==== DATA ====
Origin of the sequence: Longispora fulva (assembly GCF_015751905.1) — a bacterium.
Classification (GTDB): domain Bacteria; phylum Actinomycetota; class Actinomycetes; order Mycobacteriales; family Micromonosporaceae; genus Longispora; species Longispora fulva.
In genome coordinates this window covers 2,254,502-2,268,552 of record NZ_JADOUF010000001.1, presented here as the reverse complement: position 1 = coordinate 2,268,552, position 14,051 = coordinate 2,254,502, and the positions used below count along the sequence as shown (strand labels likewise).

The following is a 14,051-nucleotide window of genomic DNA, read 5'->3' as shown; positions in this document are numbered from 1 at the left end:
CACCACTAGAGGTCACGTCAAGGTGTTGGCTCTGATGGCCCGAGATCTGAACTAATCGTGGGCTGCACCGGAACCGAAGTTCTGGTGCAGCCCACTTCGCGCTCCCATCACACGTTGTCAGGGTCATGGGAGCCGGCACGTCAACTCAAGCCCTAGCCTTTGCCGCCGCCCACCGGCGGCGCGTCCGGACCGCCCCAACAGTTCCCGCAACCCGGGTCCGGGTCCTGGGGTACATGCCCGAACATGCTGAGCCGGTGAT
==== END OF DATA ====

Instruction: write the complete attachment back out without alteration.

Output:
Origin of the sequence: Longispora fulva (assembly GCF_015751905.1) — a bacterium.
Classification (GTDB): domain Bacteria; phylum Actinomycetota; class Actinomycetes; order Mycobacteriales; family Micromonosporaceae; genus Longispora; species Longispora fulva.
In genome coordinates this window covers 2,254,502-2,268,552 of record NZ_JADOUF010000001.1, presented here as the reverse complement: position 1 = coordinate 2,268,552, position 14,051 = coordinate 2,254,502, and the positions used below count along the sequence as shown (strand labels likewise).

The following is a 14,051-nucleotide window of genomic DNA, read 5'->3' as shown; positions in this document are numbered from 1 at the left end:
CACCACTAGAGGTCACGTCAAGGTGTTGGCTCTGATGGCCCGAGATCTGAACTAATCGTGGGCTGCACCGGAACCGAAGTTCTGGTGCAGCCCACTTCGCGCTCCCATCACACGTTGTCAGGGTCATGGGAGCCGGCACGTCAACTCAAGCCCTAGCCTTTGCCGCCGCCCACCGGCGGCGCGTCCGGACCGCCCCAACAGTTCCCGCAACCCGGGTCCGGGTCCTGGGGTACATGCCCGAACATGCTGAGCCGGTGAT